The San Mateo Superior Court has a February 2nd hearing to approve the Conservator’s proposed rehabilitation plan for Applied Underwriters’ California Insurance Company. If the plan is approved as expected, it will set in motion a 60-day process for employers to file a claim with the Court.
The rehabilitation plan includes three options (see below) for resolving disputes between policyholders and CIC. A policyholder could opt out of a settlement to pursue its own litigation if it so chooses. But the proposal calls for an independent consultant to be appointed to oversee the settlement calculations to determine if the policyholder or CIC is owed any monies.
Revisiting some of these policies may be a good way for brokers to connect or reconnect with former clients, says one Southern California broker.
Attorney Larry Lichtenegger, based in Salinas, who represents many of the policyholders with claims currently pending against CIC, notes that the deal would give policyholders up to 60-days to file a claim. The notice will be issued following approval of the rehabilitation plan by the courts.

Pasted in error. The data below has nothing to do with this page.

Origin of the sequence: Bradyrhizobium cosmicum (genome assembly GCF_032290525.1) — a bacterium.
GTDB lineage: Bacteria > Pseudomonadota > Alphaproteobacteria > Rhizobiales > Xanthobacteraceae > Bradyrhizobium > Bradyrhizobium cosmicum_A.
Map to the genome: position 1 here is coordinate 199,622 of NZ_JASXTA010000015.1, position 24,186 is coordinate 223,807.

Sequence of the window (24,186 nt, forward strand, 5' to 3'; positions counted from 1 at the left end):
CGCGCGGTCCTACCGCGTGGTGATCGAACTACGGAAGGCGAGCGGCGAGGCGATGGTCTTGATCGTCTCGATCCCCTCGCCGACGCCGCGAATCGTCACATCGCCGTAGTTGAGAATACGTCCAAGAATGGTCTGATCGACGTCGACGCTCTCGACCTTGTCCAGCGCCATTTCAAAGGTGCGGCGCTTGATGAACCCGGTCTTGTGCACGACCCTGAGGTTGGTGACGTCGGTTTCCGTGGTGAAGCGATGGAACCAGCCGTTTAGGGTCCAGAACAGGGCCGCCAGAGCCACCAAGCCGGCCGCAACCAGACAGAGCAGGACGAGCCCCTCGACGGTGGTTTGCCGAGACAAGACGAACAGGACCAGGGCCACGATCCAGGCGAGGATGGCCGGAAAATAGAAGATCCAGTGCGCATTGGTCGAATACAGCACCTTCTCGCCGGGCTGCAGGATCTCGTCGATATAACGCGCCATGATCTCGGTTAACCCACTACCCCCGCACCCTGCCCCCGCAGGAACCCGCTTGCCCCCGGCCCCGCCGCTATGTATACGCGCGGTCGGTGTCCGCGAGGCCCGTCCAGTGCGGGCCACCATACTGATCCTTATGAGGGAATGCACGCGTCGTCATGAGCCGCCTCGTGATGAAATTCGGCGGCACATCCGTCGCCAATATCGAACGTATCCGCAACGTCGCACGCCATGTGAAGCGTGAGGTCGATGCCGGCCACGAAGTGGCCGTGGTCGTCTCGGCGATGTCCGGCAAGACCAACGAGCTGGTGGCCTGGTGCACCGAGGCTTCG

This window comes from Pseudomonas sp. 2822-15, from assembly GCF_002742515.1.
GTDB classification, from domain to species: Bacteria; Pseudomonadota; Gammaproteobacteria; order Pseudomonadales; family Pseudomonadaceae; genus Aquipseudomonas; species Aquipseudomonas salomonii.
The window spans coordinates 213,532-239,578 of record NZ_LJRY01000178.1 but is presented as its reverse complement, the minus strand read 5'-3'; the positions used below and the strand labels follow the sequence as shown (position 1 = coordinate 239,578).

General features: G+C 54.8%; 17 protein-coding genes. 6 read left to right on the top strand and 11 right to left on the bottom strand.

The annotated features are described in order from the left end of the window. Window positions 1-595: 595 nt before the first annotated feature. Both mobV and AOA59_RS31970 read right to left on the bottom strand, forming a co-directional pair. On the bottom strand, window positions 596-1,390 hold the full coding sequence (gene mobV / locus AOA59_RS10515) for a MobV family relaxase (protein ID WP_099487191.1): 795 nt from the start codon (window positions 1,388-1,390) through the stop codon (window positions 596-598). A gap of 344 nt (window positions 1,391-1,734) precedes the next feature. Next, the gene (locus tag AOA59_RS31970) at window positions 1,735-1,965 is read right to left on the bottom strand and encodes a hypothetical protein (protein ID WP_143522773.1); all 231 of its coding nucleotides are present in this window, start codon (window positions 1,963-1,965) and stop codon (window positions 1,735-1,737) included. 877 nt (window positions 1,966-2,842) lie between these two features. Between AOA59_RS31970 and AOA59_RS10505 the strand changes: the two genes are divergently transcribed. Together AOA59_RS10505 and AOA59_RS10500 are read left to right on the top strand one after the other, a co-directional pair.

“There’s a provision so that employers who were in EquityComp or SolutionOne programs can file a claim even though they have not previously been in litigation with Applied and CIC. So any policyholder can file a claim up to a deadline that is still to be determined,” says Lichtenegger. “There’s a process laid out in the rehabilitation plan, and they probably should contact an attorney to do that for them.”
3 Settlement Options
The claimant will have a choice between three different legal remedies under the proposed rehabilitation plan. Each of the remedies includes cancellation of the money Applied claims it is owed under the EquityComp or SolutionOne reinsurance participation agreement the California Department of Insurance found to be illegal and unenforceable.
Lichtenegger says the proposal includes these alternatives:
(1) to pay the premiums under the existing guaranteed cost policy [issued by CIC] or get a refund if there was an overpayment
(2) to pay a premium under what is determined to be a standard Retrospective Rating Plan based on California’s ‘Cal-Retro Plan’or receive a refund for overpayment
(3) to enforce what Applied proposed under its solicitation document called its ‘Program Summary and Scenarios,’ or receive a refund for overpayment.
Lichtenegger says, “Each remedy is different and, depending on an analysis and therefore the choice of the insured, will give substantially different returns.” Lichtenegger has a mathematical model to calculate the outcomes.
The options are explained in greater detail in the Conservator’s proposed rehabilitation plan, which is available in our Resources section or by clicking here Lichtenegger can be reached at 831-601-2801.